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Wild Green Garden Consulting
Dear <<First Name>>,
Harvest is in full swing and some frost warnings had me pull out old curtains and bed sheets to cover the tomatoes, zucchini and flowers. Here are some reflections on summer, tips and workshop info.
 
Composting and Lasagna Gardening Workshop
This workshop is a “hands in the dirt” opportunity to learn how to set up a compost this fall and get you on the road to successful composting and lasagna gardening. We will sift and look at compost that should be finished, estimate yard waste materials and make a new compost pile. We will also rejuvenate a bed with the lasagna garden (sheet mulch) method. Join us for this chance to learn by doing and ask your composting questions.  
 
Date: Saturday, October 8, 2016
Time: 1-3 pm
Cost: $22
Space is limited and pre-registration is required.
Location: Claudia’s yard, address will be provided after registration; rain or shine
 
How do you ripen green tomatoes?
Most gardeners in colder areas of the country have to pick their tomatoes when they are not fully ripe. When we pick tomatoes here in September, the colours usually range from orange to light green.
Very keen folks have a greenhouse that allows them to get going a bit earlier (though cold nights in spring are still tricky), and the extra heat in summer allows for faster ripening. If you are ready to go out and purchase a greenhouse, just remember that you will need to monitor the temperature in the greenhouse carefully and make sure there is adequate ventilation to avoid overheating.
Tomatoes do ripen in the house after you pick them, although green tomatoes that do not have a shiny skin may not ripen. Room temperature is fine, and you don’t need to have them in direct sunlight. Many people lay them out in single layers in boxes or wrap them individually in newspaper. I simply do not have the space, so I place them in shallow boxes or tubs about 2-3 layers deep, and check them frequently in case a few start to rot. If you have the space, you can also pull up the entire plant and hang it upside down (by the root) in your garage.
Here is an interesting tip I might try next summer, from the reader comments on this website: “A botany professor I spoke with said to jam a shovel into the ground right beside the tomato plant a few weeks before the first frost. The plant responds by ripening up the tomatoes more quickly in an effort to complete the fruit before it dies.”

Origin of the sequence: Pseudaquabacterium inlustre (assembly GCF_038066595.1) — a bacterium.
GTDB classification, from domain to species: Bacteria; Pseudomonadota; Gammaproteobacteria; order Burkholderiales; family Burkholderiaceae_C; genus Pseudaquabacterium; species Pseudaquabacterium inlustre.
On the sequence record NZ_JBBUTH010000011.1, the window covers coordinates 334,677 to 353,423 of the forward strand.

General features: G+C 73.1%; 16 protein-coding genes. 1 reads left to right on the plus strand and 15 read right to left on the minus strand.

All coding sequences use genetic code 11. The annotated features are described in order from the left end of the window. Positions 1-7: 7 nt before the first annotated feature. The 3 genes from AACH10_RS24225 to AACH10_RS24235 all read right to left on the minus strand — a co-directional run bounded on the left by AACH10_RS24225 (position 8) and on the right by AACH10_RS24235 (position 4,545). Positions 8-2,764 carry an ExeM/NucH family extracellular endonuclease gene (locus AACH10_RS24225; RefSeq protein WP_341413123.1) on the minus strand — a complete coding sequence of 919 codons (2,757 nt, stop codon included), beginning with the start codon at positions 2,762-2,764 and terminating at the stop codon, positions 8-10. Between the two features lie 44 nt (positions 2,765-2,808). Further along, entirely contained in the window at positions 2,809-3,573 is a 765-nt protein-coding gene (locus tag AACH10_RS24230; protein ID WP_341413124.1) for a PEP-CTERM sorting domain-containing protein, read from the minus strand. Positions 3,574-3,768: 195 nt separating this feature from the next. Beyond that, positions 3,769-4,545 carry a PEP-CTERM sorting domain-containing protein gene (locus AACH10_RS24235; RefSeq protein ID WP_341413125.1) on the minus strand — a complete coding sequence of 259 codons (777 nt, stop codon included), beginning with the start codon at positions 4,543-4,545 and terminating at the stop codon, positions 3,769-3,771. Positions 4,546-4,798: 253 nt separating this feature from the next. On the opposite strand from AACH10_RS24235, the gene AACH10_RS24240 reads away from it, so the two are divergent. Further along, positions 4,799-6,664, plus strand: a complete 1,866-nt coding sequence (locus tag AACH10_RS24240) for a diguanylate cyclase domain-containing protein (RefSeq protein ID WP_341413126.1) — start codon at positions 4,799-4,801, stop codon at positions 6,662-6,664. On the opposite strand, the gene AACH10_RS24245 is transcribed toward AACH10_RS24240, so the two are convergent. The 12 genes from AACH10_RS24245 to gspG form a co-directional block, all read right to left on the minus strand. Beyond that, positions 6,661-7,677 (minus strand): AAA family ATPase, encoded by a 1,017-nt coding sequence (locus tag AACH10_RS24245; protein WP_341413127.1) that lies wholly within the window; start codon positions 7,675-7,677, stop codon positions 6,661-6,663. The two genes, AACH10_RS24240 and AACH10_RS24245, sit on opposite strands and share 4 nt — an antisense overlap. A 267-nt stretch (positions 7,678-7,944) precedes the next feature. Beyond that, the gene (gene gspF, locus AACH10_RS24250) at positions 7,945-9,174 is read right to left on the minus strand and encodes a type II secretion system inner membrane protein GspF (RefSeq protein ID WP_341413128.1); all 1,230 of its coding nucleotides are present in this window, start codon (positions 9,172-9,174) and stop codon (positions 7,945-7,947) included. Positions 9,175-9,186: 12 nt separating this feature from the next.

Home Made Ice Cream with Surplus Berries
Do you have a sour cherry tree? Then you likely have lots and lots of cherries and wondering what to do with them. I received a Donvier hand crank ice cream  maker, and LOVE the fact that I can use Evan’s cherries, raspberries, black currants and lots of other fruit to make delicious ice cream. I have also tried Beetroot ice cream and Basil ice cream – both unusual and interesting flavours.
 
Giant in the Garden
If you like Kohlrabi, you might really enjoy Giant Kohlrabi that also goes by the name of Kossak or Superschmeltz. Mine is almost the size of a soccer ball. I harvested it at the end of August (started indoors April 3, transplanted out May 17) and it is NOT woody. We have just finally cut into this giant, and it’s still juicy!
 
Reviving Damaged Flowers
While gone to BC in early July, my neighbor watered my garden and containers (so kind of her!). Some of the flowers were hard to keep moist and did not look great when I returned. I decided to give them a fairly severe haircut. I cut the petunias and pansies back to about 5 cm above the roots and placed them in part shade. It took about 4 weeks, regular watering and a bit of fertilizer, but the plants came back lovely and still look great, way less overgrown than the rest.
 
Craft with Kids
The leaves are coming down and some have such interesting shapes and colours. Here is a quick craft you can do with your children. Ask them to collect leaves they like, then line them up in any order (by size or colour) you like. Cut a 25 cm piece of wire (i.e., floral or copper wire, about 20 gauge) and twist the end to make a “knot”. Poke the leaves onto the wire, then create a hook at the far end and using a string, and hang it in a window. It’s a lovely decoration (or cat toy, in my case).
 
Other Events
Sustainable Food Edmonton – Harvest Reception
Little Green Thumbs is an wonderful indoor gardening program for schools that I have facilitated for about 8 years. The Harvest Reception is a fundraiser to support this and other SFE programs. Check out the event with locally prepared nibbles and music here: http://www.sustainablefoodedmonton.org/events/2016/10/1/second-annual-harvest-reception
 
Dig-In Festival
I will be teaching a workshop on Microgreens and Sprouts at the Dig-In Festival in St. Albert on Saturday, October 15 from 10-11 am. You can find more info on this and other workshops and events on their website.
If you can’t make it to my workshop, I will be teaching another Microgreens workshop some time this winter.

Have a wonderful fall!

Claudia Bolli, Wild Green Garden Consulting, www.wildgreen.ca
If you would like help with your plans, please contact me for a consultation or design, claudia@wildgreen.ca.
Copyright © *2016* *Wild Green*, All rights reserved.
 
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